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Scammers may take advantage of chance to make a buck
PERRY COUNTY - A Leopold woman called The News Friday, hoping to alert county residents to people she said were going around the county claiming regular television antennas and some satellite dishes won't work when the nation converts to digital TV in a year.
A conversion from analog television signals has been in the works for some time, but has been featured in national media reports as the one-year-to-go mark passed this week.
Information about what kinds of equipment will and will not work after the conversion is available at a Federal Communications Commission Web site at www.fcc.gov/cgb/consumerfacts/digitaltv.html. The agency also invites viewers to call (888) 225-5322 with their questions.
"A special antenna generally is not needed to receive digital signals," the agency explains at the site. "You may have antenna issues, however, if your current antenna does not receive UHF signals (channels 14 and above) well, because most DTV stations are on UHF channels. In such a case, you may need a new antenna or to add a UHF section to your existing antenna system."
People will have different needs depending on the types of televisions and video recorders they have and the services they receive. Owners' manuals or packaging materials may indicate whether they contain DTV tuners.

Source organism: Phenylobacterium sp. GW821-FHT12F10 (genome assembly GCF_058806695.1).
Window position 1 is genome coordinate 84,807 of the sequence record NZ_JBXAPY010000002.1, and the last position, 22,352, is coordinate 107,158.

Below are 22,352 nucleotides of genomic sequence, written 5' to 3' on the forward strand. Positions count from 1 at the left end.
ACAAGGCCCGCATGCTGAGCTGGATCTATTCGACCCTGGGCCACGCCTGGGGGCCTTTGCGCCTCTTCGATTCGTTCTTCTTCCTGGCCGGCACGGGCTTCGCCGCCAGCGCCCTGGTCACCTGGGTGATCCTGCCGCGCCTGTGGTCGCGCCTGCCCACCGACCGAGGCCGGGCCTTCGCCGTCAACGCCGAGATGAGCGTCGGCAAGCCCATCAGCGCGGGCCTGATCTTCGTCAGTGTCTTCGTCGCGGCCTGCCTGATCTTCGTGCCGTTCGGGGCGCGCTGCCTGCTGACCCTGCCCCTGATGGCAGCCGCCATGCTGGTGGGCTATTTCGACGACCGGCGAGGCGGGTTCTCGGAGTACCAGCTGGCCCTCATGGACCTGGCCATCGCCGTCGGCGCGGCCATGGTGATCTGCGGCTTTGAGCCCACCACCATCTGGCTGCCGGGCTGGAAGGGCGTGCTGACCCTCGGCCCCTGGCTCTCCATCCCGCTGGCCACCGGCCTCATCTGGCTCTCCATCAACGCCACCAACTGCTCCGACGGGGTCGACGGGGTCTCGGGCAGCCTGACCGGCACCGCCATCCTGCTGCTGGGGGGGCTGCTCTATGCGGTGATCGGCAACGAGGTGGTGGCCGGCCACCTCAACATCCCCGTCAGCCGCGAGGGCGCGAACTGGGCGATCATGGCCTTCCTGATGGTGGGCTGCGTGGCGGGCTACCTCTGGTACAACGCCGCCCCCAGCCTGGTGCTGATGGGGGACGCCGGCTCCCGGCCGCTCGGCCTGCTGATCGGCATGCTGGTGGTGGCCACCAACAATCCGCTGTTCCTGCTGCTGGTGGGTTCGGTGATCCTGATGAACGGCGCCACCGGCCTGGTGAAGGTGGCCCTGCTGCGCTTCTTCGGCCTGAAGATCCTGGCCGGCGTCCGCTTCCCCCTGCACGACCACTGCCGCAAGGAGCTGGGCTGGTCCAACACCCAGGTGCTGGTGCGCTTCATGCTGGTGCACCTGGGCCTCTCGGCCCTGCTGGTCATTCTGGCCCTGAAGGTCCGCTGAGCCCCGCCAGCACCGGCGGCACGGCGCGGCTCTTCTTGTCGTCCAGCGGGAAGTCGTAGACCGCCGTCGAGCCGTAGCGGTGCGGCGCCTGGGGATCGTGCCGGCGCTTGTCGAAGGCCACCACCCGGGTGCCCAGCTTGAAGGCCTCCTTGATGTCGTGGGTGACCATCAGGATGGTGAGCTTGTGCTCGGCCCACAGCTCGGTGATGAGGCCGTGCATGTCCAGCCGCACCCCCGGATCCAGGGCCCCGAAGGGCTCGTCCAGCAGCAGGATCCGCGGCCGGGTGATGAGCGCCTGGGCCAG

Many television stations already broadcast digital signals, including WFIE, WEHT, WEVV, WNIN and WTVW in Evansville; Louisville, Ky. stations WAVE, WBNA, WDRB, WHAS, WKMJ, WKPC and WLKY, and Owensboro, Ky. station WKOH, according to an Oct. 10 list provided by the FCC.
People whose televisions can't receive digital signals can request up to two $40 coupons per household to help them purchase converter boxes. The National Telecommunications and Information Administration is administering the coupon program, and provides more information at www.dtv2009.gov.
County Sheriff Bob Glenn said Wednesday people who subscribe to cable or satellite television won't be affected. He asked his deputies, and none reported receiving complaints, but he noted people often try to sell unneeded products or services, and frequently try to capitalize on events such as the analog-to-digital conversion.
"People see a way to make a buck," he said. Anyone concerned about possible scam attempts can call his office at 547-2441.